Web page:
What can be done, therefore, to protect a Will, particularly if it contains decisions which some potential beneficiaries may regard as harsh or unjust?  

Unfortunately, there is no silver bullet. The best that anyone can do is to shore up their position but in the knowledge that in the end it may not work.   

These are some things which may help.  

Be aware of where the danger areas are. If you decide to give a limited gift to a friend, a cousin or the RSPB, there is very unlikely to be an argument about that.  Giving the whole estate away to one of them may cause larger problems.  

Be aware of the classes of claimants who can challenge your Will. Not everyone can.  Focus your caution on your spouse or partner, former spouse or partner, your children, and on anyone you are actually supporting financially.  In some circumstances it may, unfortunately, be necessary for you to stop doing that.  

If you are going to disinherit someone who has a strong expectation, consider making sure that they are aware of that so that they get used to the idea. Nobody likes an unpleasant shock.  If a child, for example, has known for years that they are not going to inherit anything significant, they may have resigned themselves to that fact a long time before you die.  

Consider buying off any potential claimant. If you make a payment to them while you are alive, you may be able to get them to agree in writing not to challenge your Will.  That agreement may not be binding but it may well go a long way towards defeating any claim.  The Court is entitled, when considering a claim, to look at absolutely anything it wants to when coming to its decision, and that will include a written agreement not to bring a claim even if the Court thinks that it is not strictly speaking a binding contract.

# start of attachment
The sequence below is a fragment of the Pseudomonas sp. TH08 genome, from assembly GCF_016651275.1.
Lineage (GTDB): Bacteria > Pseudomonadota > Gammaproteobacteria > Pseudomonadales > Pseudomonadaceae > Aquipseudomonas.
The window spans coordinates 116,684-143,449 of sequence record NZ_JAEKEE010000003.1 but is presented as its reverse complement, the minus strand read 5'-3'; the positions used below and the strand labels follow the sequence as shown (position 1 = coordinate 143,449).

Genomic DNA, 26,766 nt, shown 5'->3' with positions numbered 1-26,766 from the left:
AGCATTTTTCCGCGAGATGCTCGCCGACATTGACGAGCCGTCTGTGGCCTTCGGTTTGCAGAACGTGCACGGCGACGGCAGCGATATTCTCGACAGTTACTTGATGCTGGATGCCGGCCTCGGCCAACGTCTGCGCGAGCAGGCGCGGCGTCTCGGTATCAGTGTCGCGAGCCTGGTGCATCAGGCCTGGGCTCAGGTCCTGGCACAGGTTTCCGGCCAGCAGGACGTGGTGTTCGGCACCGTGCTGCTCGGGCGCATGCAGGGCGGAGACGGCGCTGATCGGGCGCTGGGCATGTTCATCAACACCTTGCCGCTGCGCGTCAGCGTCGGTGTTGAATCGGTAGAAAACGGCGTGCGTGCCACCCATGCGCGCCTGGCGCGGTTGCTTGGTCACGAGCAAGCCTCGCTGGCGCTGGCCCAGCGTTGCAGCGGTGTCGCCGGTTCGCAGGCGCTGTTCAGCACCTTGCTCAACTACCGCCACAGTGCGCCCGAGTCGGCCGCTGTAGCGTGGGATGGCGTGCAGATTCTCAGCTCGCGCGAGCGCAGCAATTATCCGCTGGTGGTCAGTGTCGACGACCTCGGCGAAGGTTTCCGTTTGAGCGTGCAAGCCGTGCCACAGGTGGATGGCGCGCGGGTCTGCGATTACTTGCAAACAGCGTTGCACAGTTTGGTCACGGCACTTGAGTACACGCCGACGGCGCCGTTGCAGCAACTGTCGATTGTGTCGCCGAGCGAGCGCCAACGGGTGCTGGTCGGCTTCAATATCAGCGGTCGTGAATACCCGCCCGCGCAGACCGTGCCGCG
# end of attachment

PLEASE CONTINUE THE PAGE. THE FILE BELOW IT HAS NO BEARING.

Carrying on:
Alternatively, consider giving a potential claimant something in your Will to stave off the argument that they have not been left a reasonable legacy. Furthermore, if you were to follow this course of action, if they wish to make a claim, they will then be claiming only the difference between what they think they ought to receive and what you have given them, and that may give them less motivation to bring a claim.  

You may wish to give detailed instructions to your solicitor about the reasons for your decision. You may also wish to place a letter with your Will explaining your thoughts.  Those are not going to be binding on the Court, but again the Court is entitled to take them into account.  If they appear to be sensible and justified, your written concerns about the potential claimant may be something to which the Court attaches a good deal of importance and may be good evidence that you had the requisite ‘testamentary capacity’ at the time.  For a belt and braces approach you may also wish to ask your doctor to provide a report on your testamentary capacity to be stored with your Will and produced if there is ever a claim.  

Conclusion  

Unfortunately, the 1975 Act gives the Court something of a headache. The Court must make a value judgement and exercise a discretion.  As parties consider whether to litigate and as they head towards a trial, they know that there is no one right answer.  It is impossible to know how the Judge will be feeling on the day and which of the parties to the case will attract the Judge's sympathy.  The current state of the law will leave it quite possible for successful claims to be made, even where the person leaving a Will was quite clear as to his wishes.    

The 1975 Act leaves it impossible for someone writing a Will to have cast-iron guarantee that the Will cannot be challenged after they have gone.  

The Law Commission may reconsider the fundamental principles underlying the 1975 Act, but until they do, this will be an area where there is often uncertainty as to whether a person’s Will will in the end remain safe and unchallenged.

If you have any questions please contact our private client team on 01935 846000 or click here